Jacket Copy is our more-adult sister blog about books (and by “more-adult” I don’t mean porn; I mean that it has fewer posts about, you know, zombie comedies and super-villains) and our newsroom pal Carolyn Kellogg has a new Q&A there with Michael Chabon, who is the F. Scott Fitzgerald of fanboys. Or is he more like the Saul Bellow of super-geeks? Hmm. The Martin Amis of comics nerds? Anyway, as the father of an 8-year-old who is obsessed with “Star Wars” Legos, I had to smile at Chabon’s knotty musings about that most structured of playthings.
JC: In a couple of the early pieces in [the new nonfiction collection “Manhood for Amateurs: The Pleasures and Regrets of a Husband, Father and Son“], you express a concern for the lack of mystery in the lives of children.
MC: I’m not sure it’s so much a lack of mystery. I think there’s still plenty of mystery. It’s a lack of freedom, it’s a lack of unsupervised play.
JC: Both physically, and through the proscriptive, highly specialized Legos …
MC: The thing with Legos — I hope it’s an example of how I recognize the possibility that I might be overstating my objections.
Not everything that at first glance seems to be a further illustration of the kind of cultural imperialism I see at work in the adult world over the world of childhood — not everything is necessarily an example of that. Certainly kids retain their love of subversion, and I think it’s just innate to a child’s mind to want to subvert authority. I think it’s unfortunate that the adult world figured out a way to take over that impulse and package it and retail it and sell it back to children, and to their parents.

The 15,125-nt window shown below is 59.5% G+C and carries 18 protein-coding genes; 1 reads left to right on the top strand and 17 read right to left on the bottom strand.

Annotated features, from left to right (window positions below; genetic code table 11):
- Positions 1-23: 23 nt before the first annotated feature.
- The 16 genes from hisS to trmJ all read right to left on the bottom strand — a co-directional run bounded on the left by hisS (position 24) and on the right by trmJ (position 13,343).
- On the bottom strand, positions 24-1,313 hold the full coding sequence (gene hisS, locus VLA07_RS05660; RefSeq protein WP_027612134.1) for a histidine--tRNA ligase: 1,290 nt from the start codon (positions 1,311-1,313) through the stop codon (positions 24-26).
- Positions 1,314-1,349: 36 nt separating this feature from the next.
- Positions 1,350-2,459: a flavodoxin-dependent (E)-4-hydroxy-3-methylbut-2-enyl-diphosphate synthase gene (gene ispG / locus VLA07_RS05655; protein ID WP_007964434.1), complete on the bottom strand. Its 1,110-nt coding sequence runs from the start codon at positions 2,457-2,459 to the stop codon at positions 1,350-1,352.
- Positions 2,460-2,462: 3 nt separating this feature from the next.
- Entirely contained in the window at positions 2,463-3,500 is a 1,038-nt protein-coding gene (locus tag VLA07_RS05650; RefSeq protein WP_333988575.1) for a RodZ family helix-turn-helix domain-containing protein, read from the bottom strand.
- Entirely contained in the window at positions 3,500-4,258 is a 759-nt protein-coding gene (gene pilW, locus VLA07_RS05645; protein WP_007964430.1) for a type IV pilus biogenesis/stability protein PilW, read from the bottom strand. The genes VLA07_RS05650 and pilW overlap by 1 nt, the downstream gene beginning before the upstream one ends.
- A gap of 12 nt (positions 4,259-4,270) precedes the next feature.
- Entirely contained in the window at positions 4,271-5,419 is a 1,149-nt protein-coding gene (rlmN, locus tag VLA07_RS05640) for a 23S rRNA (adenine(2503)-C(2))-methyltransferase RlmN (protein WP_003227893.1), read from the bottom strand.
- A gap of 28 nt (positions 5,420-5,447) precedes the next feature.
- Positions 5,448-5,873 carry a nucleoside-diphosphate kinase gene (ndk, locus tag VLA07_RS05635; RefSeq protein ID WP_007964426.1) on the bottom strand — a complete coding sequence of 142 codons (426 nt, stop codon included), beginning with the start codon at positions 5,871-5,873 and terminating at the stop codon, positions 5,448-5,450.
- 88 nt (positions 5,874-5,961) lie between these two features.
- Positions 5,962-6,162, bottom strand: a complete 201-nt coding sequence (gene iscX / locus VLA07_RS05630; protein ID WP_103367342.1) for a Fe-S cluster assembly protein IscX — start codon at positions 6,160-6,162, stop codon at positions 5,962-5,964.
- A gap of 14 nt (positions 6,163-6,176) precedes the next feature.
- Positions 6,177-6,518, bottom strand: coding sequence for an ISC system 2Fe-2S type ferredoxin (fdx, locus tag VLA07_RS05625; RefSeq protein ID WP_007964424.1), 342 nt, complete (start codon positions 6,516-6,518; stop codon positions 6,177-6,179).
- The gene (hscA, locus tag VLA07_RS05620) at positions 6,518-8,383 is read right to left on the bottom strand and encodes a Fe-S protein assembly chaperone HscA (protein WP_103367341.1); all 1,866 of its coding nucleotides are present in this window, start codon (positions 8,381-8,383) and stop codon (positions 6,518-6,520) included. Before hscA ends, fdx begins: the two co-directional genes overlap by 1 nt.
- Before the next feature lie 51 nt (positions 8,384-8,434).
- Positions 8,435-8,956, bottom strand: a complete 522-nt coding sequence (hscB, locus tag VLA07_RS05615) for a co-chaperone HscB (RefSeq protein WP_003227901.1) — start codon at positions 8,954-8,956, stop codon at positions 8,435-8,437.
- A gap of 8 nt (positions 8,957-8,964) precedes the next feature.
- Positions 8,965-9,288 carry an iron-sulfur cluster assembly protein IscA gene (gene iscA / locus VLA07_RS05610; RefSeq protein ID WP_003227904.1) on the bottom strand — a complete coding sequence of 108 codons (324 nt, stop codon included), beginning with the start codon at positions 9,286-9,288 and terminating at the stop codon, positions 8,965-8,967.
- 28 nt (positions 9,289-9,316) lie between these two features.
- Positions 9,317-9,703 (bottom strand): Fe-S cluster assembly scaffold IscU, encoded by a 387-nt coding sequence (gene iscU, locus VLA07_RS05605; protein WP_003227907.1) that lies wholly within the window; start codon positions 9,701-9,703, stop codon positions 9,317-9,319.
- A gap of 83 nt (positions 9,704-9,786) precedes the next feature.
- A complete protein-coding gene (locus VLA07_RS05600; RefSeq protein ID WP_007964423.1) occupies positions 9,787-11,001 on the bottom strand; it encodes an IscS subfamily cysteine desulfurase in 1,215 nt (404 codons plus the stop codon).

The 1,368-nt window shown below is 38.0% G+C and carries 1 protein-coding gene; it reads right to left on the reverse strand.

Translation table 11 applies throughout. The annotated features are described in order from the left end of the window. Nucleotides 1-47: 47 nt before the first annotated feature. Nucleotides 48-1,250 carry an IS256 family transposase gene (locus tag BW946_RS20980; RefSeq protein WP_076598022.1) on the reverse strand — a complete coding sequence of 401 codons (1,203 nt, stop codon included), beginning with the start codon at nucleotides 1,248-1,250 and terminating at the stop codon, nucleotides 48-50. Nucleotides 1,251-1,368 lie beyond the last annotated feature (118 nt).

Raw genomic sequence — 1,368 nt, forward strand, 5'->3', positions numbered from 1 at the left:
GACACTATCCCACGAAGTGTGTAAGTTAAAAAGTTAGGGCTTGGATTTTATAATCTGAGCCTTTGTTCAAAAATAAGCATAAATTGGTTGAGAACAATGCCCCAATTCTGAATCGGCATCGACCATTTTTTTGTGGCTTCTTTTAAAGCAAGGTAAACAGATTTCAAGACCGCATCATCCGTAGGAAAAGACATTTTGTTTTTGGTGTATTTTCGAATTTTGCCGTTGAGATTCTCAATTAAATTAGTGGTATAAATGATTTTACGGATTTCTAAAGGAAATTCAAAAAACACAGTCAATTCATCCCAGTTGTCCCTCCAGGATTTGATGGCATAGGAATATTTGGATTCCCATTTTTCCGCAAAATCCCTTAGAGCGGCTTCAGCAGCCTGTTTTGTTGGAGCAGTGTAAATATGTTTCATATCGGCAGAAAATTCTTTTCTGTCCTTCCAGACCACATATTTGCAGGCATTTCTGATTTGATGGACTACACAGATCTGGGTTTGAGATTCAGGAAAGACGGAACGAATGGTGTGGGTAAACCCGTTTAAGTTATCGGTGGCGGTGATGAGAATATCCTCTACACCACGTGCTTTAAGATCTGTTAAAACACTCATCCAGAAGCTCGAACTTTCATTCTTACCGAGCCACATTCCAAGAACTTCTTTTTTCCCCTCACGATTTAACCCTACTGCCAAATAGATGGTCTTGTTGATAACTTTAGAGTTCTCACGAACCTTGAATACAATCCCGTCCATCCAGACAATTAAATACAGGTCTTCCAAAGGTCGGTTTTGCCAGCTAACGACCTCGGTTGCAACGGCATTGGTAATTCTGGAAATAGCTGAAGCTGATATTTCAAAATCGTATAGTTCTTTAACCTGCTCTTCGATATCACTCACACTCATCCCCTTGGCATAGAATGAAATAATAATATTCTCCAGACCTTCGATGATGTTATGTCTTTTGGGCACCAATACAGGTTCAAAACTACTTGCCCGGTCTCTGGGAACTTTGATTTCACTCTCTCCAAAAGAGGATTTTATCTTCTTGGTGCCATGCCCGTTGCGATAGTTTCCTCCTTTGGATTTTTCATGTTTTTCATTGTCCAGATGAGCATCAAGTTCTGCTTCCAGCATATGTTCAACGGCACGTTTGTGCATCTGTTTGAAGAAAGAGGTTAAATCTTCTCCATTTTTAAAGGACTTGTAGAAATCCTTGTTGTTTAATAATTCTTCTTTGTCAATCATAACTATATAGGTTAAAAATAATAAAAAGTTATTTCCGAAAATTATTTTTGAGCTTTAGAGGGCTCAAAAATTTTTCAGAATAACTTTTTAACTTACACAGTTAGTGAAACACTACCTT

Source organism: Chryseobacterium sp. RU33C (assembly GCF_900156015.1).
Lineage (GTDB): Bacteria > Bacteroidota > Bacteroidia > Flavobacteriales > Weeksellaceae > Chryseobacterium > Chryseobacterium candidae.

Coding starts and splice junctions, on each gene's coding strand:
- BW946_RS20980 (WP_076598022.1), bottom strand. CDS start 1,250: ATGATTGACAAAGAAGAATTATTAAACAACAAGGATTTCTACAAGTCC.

In the world of Legos, what I did discover is that my kids were taking these beautiful, gorgeous, incredibly restrictive predetermined Legos Star Wars play sets — and yeah, they really wanted it to be put together just the way the box showed it. I don’t think it occurred to them you’d want to do anything else with it. But inevitably, over time, the things kind of crumble and get destroyed and fall apart and then, once they do, the kids take all those pieces, and they create these bizarre, freak hybrids — of pirates and Indians and Star Wars and Spider-Man. Lego-things all getting mashed up together into this post-modern Lego stew. They figure out a way, despite the best efforts of corporate retail marketing.
It’s a smartly done Q&A and, again, you can read it in its entirety right here.
— Geoff Boucher
RECENT AND RELATED
Top photo of Chabon by Randi Lynn Beach / For The Times. Bottom photo of Chabon by Marcio Jose Sanchez / Associated Press. Credit for toy images: Lego and Lucasfilm.